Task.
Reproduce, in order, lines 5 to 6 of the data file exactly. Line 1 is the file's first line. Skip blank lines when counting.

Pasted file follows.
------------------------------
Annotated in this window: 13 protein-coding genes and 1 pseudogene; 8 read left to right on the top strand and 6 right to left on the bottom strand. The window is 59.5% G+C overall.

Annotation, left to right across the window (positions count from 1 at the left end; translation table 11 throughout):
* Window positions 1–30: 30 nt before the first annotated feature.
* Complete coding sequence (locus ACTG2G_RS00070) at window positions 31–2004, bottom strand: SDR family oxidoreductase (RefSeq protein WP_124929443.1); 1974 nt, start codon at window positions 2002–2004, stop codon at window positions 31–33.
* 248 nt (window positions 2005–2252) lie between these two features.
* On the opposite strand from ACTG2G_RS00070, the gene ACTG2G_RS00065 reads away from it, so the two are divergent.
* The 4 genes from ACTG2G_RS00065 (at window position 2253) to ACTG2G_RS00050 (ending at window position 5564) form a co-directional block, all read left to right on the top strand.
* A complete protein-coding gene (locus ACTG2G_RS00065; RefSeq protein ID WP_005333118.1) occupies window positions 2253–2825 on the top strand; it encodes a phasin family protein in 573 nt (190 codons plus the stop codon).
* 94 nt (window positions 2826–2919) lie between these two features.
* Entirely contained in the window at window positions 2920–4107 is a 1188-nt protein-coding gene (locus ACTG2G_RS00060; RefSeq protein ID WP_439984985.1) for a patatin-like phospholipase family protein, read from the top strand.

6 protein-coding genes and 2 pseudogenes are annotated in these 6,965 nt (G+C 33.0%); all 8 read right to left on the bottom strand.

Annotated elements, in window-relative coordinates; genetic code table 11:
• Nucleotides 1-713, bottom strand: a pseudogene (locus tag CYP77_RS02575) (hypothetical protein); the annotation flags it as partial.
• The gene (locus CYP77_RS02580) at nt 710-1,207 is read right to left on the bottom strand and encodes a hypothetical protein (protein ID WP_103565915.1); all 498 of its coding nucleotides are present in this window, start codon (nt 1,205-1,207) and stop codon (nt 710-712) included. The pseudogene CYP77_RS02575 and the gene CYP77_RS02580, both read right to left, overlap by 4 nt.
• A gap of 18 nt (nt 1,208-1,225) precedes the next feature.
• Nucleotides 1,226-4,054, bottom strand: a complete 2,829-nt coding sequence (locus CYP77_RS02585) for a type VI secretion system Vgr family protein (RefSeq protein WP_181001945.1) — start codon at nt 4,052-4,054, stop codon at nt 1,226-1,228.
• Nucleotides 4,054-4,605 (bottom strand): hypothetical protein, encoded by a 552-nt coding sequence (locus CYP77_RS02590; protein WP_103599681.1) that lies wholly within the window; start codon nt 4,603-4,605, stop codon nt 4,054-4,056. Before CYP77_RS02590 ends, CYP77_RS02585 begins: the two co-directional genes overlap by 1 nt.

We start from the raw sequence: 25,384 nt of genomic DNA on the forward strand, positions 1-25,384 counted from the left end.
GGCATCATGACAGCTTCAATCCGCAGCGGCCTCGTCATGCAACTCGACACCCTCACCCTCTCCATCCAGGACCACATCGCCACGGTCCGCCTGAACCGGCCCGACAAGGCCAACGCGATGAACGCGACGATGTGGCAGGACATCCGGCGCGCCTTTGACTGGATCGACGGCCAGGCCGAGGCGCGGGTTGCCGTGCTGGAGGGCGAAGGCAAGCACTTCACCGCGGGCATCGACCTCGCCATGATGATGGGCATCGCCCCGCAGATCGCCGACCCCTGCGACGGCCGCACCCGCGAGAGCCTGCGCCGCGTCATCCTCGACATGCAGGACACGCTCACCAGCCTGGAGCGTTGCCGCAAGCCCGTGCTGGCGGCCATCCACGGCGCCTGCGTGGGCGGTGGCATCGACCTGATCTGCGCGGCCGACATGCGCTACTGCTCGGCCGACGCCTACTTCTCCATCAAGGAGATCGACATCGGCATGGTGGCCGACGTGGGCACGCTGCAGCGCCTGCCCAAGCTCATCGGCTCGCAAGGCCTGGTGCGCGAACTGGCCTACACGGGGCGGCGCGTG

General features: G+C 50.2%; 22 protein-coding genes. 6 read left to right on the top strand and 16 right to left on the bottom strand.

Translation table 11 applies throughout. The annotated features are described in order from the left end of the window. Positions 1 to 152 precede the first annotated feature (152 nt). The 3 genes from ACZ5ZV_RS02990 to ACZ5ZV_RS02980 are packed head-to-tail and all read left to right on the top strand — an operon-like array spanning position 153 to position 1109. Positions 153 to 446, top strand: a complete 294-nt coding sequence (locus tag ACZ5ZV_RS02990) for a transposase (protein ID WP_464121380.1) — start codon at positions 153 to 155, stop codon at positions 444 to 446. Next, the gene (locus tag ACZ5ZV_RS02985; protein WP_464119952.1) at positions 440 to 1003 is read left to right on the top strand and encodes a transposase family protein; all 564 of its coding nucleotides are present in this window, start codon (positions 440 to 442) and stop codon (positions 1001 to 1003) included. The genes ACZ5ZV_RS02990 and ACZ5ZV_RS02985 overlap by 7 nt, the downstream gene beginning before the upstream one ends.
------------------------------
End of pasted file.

* 248 nt (window positions 2005–2252) lie between these two features.
* On the opposite strand from ACTG2G_RS00070, the gene ACTG2G_RS00065 reads away from it, so the two are divergent.